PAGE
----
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Best Lens For Birding With a
Canon EOS Rebel SL3

by Shelley Hlymbicky
(Ontario Canada )

Canon SL3 camera
The Canon Rebel SL3 For Bird, Wildlife, and Action Photography


"Hello

I have what is considered an entry level camera but would like to get another compatible lens besides the 75-100 to photograph birds. What lens is best?"


Hi Shelley,

Thanks for asking about choosing a good lens for photographing birds with your Canon SL3. Although not considered a "Pro" DSLR, the SL3 is more than robust enough to get some great photos of birds.

It has a burst rate of 5 frames-per-second and will focus quickly because of the nine dual pixel focusing points. Note also that the SL3 has a 24 MP sensor.

If you can't quite get close enough to those sometimes elusive birds (or other wildlife), you have enough resolution to do some post-capture cropping without a significant loss of image quality.

I'll try to answer your question, but I'm not 100% sure I know what lens you're already using. Your question mentioned a 75-100mm.

Canon SL3 Lens Choices For Bird Photography

One nice advantage you have with your SL3 for deciding on a bird lens is that you can choose from both EF or EF-S lenses. The Rebel SL3 has the smaller "crop" sized sensor, so you can use either the full-sized pricier EF lenses or the smaller more economical EF-S lenses.

1. CANON EF-S 55-250mm IS STM This lens is loved by Canon "crop" sensor camera owners. It's absurdly affordable and has 2.5x more reach than a 100mm lens does.

2. Canon EF 75-300mm f/4-5.6 III Also in the very affordable group, this lens has a little more reach and can fit on a full frame Canon body, in case you ever want to upgrade to a Canon with a larger sensor.

3. TAMRON (or SIGMA) 150-600. Both are a remarkable value because you're getting a lot of magnification for the price tag. The biggest drawback is that they are a little slow--->their maximum aperture is not very wide, so they aren't so great for shooting in low light situations.

I had the Tamron version and just wasn't thrilled with the sharpness. With that said, I know many Tamron 150-6000 owners that love them. Perhaps I just had a bad copy.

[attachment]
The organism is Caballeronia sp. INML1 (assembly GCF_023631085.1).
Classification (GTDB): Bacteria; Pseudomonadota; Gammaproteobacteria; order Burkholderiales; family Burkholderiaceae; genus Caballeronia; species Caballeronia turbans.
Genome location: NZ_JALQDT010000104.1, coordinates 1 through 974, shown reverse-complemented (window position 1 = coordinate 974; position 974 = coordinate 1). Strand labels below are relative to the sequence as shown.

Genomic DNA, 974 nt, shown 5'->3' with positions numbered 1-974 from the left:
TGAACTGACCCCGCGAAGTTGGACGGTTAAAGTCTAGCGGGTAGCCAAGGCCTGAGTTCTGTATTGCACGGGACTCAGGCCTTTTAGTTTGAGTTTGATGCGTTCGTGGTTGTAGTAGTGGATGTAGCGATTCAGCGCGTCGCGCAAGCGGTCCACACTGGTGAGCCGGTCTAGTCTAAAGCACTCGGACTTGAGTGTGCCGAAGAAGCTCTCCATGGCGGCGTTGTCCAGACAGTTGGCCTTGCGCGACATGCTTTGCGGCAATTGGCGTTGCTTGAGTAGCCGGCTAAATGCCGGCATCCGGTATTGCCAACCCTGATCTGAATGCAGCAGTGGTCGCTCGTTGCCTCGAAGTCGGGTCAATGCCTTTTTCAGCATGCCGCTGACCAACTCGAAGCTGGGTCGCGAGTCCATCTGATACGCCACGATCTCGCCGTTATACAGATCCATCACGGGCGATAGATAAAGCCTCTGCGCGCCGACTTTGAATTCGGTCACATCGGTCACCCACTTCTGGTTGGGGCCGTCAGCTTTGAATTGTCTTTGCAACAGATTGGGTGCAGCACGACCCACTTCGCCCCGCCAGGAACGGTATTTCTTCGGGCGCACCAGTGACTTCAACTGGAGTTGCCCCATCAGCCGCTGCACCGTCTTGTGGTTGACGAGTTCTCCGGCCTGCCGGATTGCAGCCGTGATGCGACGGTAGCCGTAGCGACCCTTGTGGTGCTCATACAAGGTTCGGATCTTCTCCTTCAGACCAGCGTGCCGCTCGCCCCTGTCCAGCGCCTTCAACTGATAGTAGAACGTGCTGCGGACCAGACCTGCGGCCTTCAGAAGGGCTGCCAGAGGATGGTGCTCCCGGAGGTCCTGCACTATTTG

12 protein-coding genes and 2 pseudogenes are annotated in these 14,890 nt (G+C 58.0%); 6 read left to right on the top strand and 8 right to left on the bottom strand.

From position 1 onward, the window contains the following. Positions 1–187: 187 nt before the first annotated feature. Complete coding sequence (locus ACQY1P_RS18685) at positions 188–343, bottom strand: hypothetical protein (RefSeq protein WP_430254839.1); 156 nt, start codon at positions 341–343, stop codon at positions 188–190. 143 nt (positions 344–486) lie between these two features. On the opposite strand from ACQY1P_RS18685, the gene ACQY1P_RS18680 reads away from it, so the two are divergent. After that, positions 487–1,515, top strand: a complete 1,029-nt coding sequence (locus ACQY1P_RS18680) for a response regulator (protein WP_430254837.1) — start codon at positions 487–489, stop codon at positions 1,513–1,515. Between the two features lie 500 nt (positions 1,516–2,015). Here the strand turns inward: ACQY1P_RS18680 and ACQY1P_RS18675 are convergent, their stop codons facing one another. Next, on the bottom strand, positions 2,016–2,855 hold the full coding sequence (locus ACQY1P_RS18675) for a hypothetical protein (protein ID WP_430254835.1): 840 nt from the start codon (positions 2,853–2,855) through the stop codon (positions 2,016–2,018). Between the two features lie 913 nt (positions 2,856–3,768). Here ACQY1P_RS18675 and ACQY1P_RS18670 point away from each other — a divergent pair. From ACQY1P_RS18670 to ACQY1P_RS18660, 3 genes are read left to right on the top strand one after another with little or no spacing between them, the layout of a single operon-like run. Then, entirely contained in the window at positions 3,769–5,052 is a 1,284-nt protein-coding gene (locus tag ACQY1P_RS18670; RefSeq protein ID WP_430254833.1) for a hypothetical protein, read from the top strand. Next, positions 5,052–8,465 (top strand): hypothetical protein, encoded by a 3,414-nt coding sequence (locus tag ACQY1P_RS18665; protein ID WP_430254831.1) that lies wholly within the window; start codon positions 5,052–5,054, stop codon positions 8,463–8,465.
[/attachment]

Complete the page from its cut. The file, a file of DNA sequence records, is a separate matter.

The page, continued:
4. CANON 400mm f/5.6. I had one of these for a while and loved the sharpness, even wide open at f/5.6. It was my first "bird lens." It's also very light for a 400mm lens. It is categorized as a specialty lens because it's non-zooming feature limits its versatility at times.

5. CANON 100-400mm f/4.5-5.6 L IS II USM. I upgraded to one of these in 2017 and really like it. Here's my post on that lens. The 100-400 lens is a big jump in price, but it's a solid choice if you want to do serious bird and other wildlife photography.


The very best bird lenses (professional) are big and heavy. They have longer focal lengths and wider maximum apertures, so the more glass used, the better the lens is for shooting birds. Unfortunately, the prices are sky high on them, so I'm not recommending those pro bird lenses that range in price from $6,000-$25,000.

Shelley, please email me the specific lens you are using and I can edit my answer to your question. bruce(at)canoncamerageek.com or just add a comment to this post.

Thank you,
Bruce

Canon Lens Line-up
Fast Canon Lenses

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Canon EOS Rebel SL3

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Zoom for Bird Photography
by: Anonymous

My main Len’s has always been the [Canon] 100-400 listed above. It is a super Lens. I wouldn’t recommend the 1.4x adapter with it because I never get crisp focus.
I have the newish 600 mm Lens which is super but it’s an enormous beast.

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Author Bruce Lovelace
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Bruce Lovelace is the publisher of Canon Camera Geek. Read more about him on the About Page. He also publishes how to articles and camera gear reviews at the Photography Tips website.

View some of Bruce's photos on Instagram  and Flickr  Join the Tribe: YouTube. Visit the Canon Geek FaceBook Group. Bruce runs photo workshops and provides 1 on 1 digital photography coaching.


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